Tanks crawling through my city, right there, close, behind the window. I’m on the floor, face down, buried in the carpet my brother took his first steps on. It’s not only scary at twelve, it’s made clear. Don’t look up. Don’t listen to sounds outside. Recite memorized poem about Vladimir Ulyanov. All the statues of Lenin, gold-plated, will have no heads, or worse, in the morning. Dragged by ropes off the pedestal, my history, gold fillings in teeth.
When I was little I had an amusing game of cataloguing ways to die. Some were boring, run-of-the-mill suicides, like hanging, drowning, etc. Some stemmed from ancient torture practices, like being sat naked on a bamboo shoot and dead within a day because of the plant’s incredible growth rate. Ripped apart by horses, one’s arms and legs tied to four of them respectively. Or an icicle dripping on the top of one’s head until they go mad, and then piercing them through as it thaws and detaches. One of the scariest ways for me was from an article I read, not about torture or suicide, but an accident. A needle was once lost in a patient’s bloodstream. It eventually pierced his heart. I would imagine this for hours. It would always be a sewing needle my mom used to mend my socks. It would have a very small eye. A slender silver float coursing through blue rivers intricate as dreams, until it stops at the heart.
I’ll hold my tongue. Against yours, against all odds, look: open mouth and it pours. Your tongue— stiff, unfamiliar with my language— how it moves around shapes. Little details wander into your life, spread themselves out on the table, buzzing. And this being inside of me, it roars, it cannot be appeased. Tongue turning slowly, ancient machinery, awkwardly forcing muscles into submission. Gears grinding the rust of habit away, shifts that give. All I can feel is this.
Emerging Author of the Month: Anya Douglas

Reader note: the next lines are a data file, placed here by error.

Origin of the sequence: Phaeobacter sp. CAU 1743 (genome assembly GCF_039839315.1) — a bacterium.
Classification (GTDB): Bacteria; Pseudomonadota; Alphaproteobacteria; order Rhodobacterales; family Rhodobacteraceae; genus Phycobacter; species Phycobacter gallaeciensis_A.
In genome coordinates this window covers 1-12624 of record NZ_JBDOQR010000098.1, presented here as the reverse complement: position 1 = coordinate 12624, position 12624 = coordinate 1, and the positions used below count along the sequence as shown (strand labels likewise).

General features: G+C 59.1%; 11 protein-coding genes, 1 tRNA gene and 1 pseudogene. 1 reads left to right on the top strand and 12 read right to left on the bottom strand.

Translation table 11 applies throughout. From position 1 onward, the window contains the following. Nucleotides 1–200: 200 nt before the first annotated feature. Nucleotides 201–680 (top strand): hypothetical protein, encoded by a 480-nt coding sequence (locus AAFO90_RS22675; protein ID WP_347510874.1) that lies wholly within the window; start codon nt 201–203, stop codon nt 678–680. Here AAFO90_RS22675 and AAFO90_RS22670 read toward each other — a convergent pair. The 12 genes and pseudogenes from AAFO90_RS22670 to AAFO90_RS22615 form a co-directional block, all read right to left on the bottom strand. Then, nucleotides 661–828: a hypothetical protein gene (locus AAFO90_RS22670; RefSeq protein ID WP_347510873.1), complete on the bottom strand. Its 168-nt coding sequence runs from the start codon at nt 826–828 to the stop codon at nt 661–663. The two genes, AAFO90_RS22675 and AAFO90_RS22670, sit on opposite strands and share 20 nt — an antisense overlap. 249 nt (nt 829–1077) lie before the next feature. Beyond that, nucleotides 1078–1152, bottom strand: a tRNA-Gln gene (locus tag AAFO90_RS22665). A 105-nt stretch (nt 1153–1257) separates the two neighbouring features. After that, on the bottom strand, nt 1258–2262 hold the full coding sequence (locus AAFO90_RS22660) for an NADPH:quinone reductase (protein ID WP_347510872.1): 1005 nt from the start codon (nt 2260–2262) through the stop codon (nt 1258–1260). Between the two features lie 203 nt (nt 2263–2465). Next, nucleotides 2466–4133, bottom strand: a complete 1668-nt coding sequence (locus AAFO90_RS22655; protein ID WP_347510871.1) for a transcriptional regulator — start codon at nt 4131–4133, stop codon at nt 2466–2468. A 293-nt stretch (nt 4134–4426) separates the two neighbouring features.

Tell us about yourself.
I am a writer, musician and teacher, currently living in Toronto. I immigrated here in 1996 from Riga, Latvia.
Tell us about the piece you’ve decided to share.
I’m sharing three pieces (poems) from my collection Absences. This is my first full-length collection, and it deals with the ‘homelessness’ of a person trying to fuse together their dual backgrounds, as well as memory, language, writing process, family, and politics/experiences of where I am from.
When and why did you realize you had a passion for writing?
Honestly I can’t remember a time I wasn’t writing. I believe my first piece of writing was a ‘novel’ (up to 13 chapters) when I was 6-years-old about adventures of me and my best friend on a deserted island. I started writing poetry at age 11. After coming to Canada, I wrote poetry in both Russian and English. Also dabbled in playwriting, and translation. My collection is in English, and includes some of my translations of poetry from Russian to English. Writing has stayed with me throughout my life, and even if I have periods when I don’t write a line, I always come back to it.
What pieces of writing/authors have had the greatest impact on you?
In terms of poetry, I was influenced by Akhmatova and Tsvetaeva in my childhood. In adolescence it was Russian futurism, Khlebnikov and Mayakovsky, among others. English-language poetry, I am inspired by Anne Carson, Gwendolyn MacEwen, Eliot, Cohen, Pound, and many more, as well as some contemporary young poets, my friend Jacob Scheier in particular. Novelists, lyricists and artists are an influence and inspiration for writing poetry as well.
What kind of writer do you aspire to be?
It might sound not overly sophisticated, but I want my writing to make people feel. As a young adult, I was attracted to form and sound experimentation, but writers who stayed with me most were the ones who were able to make me feel, to affect with their subtlety, novelty, and even minimalism, their always powerful skill with words. I want to strive to be that kind of writer, and incorporate story-telling, as well as image-telling, subtlety and succinctness into my writing to evoke something in the reader, something that perhaps can’t be pinpointed right away.
How and when do you find time to write?
I know it’s about the discipline, but sometimes it is hard to find the time to write consistently. I write best when I have something to say, or am inspired by writing, people, or experience. I hope to hone the discipline, and be continuously inspired, and be vulnerable, in order to write well.